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Overview of Amyloidoses

By Ian Tizard, BVMS, PhD, DACVM, University Distinguished Professor of Immunology; Director, Richard M. Schubot Exotic Bird Health Center, Department of Veterinary Pathobiology, College of Veterinary Medicine and Biomedical Sciences, Texas A&M University

The amyloidoses are diseases that result from errors in protein folding. When new proteins are made, their peptide chains normally fold into the correct shape. Sometimes, however, the peptide chains fold incorrectly and form highly stable β-sheets that are insoluble and resistant to proteolytic digestion. When this insoluble protein is deposited in tissues, it is called amyloid. Amyloid proteins may be deposited in a localized fashion or widely distributed throughout the body. They cause damage by displacing normal cells. If critical organs such as the kidneys, liver, or heart are extensively disrupted, the disease may be fatal. Amyloidosis can affect all domestic mammals, and minor, asymptomatic deposition of amyloid proteins is common in aged animals.

The most common form of amyloid is generated by misfolding of the major acute-phase protein, serum amyloid A (SAA). Levels of SAA in the blood climb significantly in animals with severe inflammation. If SAA fails to fold correctly, it forms a very stable protein called AA amyloid. Amyloidosis thus develops as a result of chronic inflammatory diseases, chronic bacterial infections, and malignant tumors. It is a common cause of death in horses aggressively immunized for antiserum production. AA amyloid is usually deposited in parenchymal organs, such as the spleen, where it may not cause clinical signs. If the kidneys are involved, the presence of amyloid in glomeruli may lead to severe proteinuria, eventually resulting in renal failure and death. There is no practical treatment for this form of amyloidosis, although removal of the source of inflammation may slow amyloid deposition and hence progression of the disease.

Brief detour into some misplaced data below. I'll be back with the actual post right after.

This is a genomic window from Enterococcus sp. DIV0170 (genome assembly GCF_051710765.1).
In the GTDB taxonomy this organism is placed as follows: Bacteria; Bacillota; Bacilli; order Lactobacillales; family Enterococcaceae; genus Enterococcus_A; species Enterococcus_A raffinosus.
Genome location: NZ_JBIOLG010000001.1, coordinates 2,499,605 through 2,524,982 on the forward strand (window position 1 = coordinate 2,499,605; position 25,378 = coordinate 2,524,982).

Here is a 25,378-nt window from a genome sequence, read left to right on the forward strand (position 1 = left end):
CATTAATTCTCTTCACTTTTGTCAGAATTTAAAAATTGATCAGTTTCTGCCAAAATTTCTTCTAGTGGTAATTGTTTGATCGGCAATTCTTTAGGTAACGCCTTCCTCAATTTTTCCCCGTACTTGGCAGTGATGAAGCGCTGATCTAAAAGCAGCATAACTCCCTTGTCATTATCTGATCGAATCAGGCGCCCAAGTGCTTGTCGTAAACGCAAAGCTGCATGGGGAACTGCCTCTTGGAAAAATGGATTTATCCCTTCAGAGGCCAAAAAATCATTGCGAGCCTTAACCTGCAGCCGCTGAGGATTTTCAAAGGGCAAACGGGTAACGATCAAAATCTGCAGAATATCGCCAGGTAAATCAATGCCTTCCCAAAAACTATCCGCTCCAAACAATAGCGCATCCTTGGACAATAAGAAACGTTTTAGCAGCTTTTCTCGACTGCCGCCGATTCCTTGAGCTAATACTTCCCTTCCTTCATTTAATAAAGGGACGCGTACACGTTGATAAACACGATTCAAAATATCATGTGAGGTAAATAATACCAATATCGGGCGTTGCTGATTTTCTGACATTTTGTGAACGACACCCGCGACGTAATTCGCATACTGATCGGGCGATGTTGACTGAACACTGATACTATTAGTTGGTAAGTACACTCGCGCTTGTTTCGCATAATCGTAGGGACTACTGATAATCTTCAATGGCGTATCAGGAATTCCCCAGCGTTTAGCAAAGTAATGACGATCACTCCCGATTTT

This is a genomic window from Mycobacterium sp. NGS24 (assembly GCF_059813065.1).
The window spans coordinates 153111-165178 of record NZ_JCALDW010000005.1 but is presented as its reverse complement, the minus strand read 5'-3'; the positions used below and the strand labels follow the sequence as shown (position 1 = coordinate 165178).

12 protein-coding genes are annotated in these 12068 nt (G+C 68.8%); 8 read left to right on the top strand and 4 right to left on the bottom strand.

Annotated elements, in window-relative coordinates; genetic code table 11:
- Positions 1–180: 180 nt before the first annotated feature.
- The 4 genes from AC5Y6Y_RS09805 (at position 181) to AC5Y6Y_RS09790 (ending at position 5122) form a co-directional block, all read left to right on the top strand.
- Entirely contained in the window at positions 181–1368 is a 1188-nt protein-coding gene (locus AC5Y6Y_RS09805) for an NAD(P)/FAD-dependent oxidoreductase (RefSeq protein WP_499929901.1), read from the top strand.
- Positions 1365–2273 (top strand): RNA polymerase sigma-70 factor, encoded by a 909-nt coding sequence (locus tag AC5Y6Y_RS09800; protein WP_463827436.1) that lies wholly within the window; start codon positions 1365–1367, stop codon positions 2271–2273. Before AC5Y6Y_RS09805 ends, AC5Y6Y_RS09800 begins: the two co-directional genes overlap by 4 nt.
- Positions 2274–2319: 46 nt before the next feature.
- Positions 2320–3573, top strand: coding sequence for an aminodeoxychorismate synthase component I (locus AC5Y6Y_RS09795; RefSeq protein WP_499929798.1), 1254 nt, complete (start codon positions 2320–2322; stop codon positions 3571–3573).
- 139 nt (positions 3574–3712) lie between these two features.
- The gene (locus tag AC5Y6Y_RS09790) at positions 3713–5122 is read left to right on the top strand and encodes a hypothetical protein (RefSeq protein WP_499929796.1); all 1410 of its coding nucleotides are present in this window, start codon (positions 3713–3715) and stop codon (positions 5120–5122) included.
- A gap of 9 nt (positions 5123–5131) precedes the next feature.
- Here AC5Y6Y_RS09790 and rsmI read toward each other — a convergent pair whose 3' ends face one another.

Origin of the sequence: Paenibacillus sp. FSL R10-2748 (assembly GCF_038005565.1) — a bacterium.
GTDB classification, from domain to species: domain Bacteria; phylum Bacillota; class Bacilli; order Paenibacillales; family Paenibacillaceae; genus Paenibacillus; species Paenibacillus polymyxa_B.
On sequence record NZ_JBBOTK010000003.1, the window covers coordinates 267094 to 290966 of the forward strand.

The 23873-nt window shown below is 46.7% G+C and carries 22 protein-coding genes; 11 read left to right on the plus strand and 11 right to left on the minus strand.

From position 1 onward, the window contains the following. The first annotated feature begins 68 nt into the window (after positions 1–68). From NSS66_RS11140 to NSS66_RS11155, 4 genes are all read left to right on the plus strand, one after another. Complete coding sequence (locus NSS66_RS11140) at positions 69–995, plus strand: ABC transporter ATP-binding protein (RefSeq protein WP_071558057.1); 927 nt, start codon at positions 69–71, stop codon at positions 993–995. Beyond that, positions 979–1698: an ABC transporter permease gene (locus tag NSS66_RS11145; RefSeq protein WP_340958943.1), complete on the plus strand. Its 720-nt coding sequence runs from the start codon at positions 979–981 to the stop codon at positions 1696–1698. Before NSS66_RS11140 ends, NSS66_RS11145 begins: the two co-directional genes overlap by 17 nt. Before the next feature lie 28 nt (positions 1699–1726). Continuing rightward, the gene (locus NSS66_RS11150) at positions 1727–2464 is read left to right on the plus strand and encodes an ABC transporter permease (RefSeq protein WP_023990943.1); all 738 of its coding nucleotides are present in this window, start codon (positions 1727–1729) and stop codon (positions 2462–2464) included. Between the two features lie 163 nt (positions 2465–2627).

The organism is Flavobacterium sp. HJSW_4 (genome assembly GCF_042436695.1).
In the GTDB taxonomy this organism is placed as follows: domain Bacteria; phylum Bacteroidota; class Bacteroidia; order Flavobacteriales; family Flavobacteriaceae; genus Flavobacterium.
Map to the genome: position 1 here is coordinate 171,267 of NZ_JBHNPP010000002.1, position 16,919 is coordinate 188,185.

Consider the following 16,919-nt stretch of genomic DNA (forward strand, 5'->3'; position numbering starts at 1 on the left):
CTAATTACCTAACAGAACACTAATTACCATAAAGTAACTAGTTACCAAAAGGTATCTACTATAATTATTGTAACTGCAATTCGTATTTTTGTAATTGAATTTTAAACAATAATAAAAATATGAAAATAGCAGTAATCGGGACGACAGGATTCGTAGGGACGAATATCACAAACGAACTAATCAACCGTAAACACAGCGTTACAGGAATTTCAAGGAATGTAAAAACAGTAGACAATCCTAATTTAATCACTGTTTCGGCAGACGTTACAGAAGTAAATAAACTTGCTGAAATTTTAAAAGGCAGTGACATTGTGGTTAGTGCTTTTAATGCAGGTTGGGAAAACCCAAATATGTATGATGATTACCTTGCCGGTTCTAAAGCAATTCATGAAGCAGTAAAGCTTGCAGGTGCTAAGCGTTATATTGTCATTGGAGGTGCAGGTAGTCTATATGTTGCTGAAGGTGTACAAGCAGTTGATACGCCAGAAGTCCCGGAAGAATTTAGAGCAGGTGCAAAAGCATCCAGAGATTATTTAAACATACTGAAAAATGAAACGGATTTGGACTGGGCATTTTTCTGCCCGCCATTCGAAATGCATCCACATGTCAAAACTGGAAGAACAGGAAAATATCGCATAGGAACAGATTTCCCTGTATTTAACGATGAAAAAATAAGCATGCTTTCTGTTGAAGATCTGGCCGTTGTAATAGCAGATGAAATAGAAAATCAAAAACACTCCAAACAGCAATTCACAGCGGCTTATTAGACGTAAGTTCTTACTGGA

Misfolding of immunoglobulin light chains generates a second form of amyloid, AL amyloid. This commonly results from the overproduction of monoclonal light chains in animals with plasma cell tumors (myelomas). AL amyloid tends to be deposited in mesenchymal tissues, especially nervous tissues and joints. It is rare in domestic animals.

At least 20 other proteins have been shown to misfold, form β-sheets, and become deposited in the tissues as amyloid. There are also hereditary amyloidoses, such as those described in Abyssinian cats and Chinese Shar-Pei dogs, in which mutations result in protein misfolding. Some amyloid is formed in all aged animals (senile systemic amyloidosis); eg, in aged dogs, amyloid is commonly deposited in the media of meningeal and cortical arteries. Tumor-like amyloid nodules and subcutaneous amyloid have been reported in horses.

Some forms of amyloid may be transmitted between animals. The most important of these are the transmissible spongiform encephalopathies, such as bovine spongiform encephalopathy (see Bovine Spongiform Encephalopathy) and scrapie (see Scrapie). These are caused by the production of misfolded prion proteins. Indeed, even AA amyloid is somewhat transmissible, because experimental administration of small amounts of amyloid protein to an animal can accelerate its development. Cheetahs are especially prone to amyloidosis and shed an infectious form of amyloid protein in their feces.

Because of its diffuse distribution and insidious onset, amyloidosis is difficult to diagnose clinically. However, amyloidosis should be suspected if progressive renal or hepatic failure develops in animals subsequent to chronic infections or inflammation. There is no specific therapy that can prevent the development of amyloidosis or promote the resorption of fibrils. Animals with persistent inflammation should be treated to reduce the severity of their inflammatory response and hence the availability of SAA. Amyloidosis is readily recognized at necropsy and in histologic sections by its affinity for dyes such as Congo red.

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